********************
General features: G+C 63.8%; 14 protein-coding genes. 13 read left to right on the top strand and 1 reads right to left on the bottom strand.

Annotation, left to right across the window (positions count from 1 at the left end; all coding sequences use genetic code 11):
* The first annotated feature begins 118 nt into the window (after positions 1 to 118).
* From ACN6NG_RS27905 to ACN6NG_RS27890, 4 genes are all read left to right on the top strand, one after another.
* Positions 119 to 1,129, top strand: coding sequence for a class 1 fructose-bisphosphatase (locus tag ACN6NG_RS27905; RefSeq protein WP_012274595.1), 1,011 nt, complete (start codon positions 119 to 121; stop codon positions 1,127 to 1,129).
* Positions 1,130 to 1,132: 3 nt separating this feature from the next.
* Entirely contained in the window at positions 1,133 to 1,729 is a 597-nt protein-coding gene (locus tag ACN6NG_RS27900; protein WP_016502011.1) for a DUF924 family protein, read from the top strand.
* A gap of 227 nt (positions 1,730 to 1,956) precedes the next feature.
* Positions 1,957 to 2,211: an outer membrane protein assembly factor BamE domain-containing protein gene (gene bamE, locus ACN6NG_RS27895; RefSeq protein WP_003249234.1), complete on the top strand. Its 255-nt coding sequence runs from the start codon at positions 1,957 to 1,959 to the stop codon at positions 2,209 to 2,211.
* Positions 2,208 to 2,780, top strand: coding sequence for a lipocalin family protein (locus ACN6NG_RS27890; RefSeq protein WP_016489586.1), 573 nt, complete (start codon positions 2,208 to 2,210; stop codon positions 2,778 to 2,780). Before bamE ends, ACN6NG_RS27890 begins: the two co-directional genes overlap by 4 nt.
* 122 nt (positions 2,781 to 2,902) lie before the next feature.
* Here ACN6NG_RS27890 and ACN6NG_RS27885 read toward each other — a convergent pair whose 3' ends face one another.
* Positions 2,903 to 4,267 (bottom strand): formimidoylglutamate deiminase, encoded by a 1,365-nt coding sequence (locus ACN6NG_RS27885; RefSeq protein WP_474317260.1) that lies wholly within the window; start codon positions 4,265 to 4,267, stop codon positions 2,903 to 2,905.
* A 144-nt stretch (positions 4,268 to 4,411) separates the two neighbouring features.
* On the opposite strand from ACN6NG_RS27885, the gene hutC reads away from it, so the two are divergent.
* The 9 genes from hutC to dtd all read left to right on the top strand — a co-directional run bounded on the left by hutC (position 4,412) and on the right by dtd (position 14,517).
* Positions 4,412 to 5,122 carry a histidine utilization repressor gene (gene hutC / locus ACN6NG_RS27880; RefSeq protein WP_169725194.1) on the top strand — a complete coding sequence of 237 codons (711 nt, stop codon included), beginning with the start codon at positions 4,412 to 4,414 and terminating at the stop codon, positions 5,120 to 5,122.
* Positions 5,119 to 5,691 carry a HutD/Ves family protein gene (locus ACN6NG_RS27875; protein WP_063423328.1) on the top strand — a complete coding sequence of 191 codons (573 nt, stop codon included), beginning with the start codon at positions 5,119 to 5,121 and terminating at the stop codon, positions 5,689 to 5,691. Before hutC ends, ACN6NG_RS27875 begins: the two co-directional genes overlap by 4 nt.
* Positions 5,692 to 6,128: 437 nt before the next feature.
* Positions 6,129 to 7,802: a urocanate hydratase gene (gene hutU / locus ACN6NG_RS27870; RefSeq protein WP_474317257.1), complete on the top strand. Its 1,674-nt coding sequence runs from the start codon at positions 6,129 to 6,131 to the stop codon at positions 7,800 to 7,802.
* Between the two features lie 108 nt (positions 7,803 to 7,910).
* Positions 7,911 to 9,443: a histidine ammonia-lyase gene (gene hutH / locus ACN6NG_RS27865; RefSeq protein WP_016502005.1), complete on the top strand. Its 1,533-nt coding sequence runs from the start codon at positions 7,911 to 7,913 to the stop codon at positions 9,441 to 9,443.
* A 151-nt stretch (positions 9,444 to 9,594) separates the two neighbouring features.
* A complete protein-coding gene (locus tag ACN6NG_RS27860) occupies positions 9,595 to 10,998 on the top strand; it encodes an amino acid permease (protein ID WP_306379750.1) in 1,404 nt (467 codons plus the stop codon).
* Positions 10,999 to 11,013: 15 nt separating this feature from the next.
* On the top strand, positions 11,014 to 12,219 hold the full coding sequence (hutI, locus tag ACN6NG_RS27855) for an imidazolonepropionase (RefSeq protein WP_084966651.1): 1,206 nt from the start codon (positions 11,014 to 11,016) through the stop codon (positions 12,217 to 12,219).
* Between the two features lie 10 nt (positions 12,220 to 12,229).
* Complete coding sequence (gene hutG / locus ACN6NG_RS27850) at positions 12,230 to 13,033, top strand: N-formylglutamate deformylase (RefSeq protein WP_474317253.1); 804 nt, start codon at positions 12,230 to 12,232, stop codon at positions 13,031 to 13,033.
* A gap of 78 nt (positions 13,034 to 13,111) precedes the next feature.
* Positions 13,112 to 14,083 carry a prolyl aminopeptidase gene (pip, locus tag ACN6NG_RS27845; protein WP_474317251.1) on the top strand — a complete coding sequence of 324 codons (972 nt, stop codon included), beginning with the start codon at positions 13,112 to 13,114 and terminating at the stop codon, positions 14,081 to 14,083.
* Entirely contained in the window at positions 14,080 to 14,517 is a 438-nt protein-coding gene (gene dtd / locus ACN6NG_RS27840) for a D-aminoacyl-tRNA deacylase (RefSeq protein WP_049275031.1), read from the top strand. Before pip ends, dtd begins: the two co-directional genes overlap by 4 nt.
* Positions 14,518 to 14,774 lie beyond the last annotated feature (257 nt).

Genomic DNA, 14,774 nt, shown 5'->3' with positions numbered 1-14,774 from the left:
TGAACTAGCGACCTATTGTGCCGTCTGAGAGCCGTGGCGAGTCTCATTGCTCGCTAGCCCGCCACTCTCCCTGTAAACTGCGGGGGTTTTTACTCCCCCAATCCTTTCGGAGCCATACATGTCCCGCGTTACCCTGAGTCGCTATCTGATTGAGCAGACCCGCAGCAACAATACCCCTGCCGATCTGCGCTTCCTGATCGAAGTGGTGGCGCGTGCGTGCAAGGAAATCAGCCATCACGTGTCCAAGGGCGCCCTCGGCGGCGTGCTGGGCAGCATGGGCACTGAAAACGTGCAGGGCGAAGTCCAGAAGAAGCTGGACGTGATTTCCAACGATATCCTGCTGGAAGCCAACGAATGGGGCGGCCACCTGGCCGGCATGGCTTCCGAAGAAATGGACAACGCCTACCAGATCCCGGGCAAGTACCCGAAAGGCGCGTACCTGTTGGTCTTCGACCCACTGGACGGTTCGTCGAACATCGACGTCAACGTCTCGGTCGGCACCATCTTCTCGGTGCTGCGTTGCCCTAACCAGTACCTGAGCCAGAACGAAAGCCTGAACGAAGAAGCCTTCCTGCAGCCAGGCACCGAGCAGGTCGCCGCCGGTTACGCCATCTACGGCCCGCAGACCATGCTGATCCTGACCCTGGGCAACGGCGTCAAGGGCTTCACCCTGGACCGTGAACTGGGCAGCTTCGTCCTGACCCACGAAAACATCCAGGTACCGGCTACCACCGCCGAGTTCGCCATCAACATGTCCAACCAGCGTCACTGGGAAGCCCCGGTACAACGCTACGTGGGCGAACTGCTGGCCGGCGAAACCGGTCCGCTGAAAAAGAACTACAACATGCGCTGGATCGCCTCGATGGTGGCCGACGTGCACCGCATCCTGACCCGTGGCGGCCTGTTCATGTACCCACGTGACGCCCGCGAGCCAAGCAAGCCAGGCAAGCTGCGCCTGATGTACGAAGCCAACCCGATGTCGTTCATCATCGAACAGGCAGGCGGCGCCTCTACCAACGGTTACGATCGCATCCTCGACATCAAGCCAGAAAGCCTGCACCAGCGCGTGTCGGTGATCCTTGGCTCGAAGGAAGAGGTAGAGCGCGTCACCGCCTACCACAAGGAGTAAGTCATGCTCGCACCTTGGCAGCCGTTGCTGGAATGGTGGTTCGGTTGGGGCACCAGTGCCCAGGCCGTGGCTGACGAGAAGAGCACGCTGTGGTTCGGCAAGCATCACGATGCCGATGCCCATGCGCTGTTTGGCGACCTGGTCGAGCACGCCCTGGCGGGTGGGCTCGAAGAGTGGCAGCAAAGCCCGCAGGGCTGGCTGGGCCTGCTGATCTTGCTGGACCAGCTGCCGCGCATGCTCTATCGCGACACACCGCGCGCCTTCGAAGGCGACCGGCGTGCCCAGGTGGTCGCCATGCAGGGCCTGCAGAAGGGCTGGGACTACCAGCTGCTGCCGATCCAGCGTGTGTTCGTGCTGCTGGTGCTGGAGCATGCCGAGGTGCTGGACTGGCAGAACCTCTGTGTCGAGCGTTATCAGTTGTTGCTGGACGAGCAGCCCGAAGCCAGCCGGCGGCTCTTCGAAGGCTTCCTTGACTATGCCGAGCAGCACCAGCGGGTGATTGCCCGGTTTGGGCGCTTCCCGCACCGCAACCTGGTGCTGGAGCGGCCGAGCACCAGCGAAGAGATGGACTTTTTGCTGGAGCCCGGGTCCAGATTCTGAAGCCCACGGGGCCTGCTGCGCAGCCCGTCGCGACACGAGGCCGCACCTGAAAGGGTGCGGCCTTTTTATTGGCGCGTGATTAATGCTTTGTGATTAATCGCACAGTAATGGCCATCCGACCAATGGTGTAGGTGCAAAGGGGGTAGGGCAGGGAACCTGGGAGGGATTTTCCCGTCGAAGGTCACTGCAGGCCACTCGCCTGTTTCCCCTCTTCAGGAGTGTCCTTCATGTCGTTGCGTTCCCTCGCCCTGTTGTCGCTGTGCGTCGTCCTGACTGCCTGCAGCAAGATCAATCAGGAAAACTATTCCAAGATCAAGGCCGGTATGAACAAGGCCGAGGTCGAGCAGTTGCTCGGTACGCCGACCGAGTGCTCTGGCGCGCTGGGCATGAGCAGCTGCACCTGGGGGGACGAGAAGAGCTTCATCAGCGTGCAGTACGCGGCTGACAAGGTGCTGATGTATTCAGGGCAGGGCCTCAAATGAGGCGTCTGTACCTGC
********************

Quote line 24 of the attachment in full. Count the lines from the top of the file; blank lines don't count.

* A complete protein-coding gene (locus tag ACN6NG_RS27860) occupies positions 9,595 to 10,998 on the top strand; it encodes an amino acid permease (protein ID WP_306379750.1) in 1,404 nt (467 codons plus the stop codon).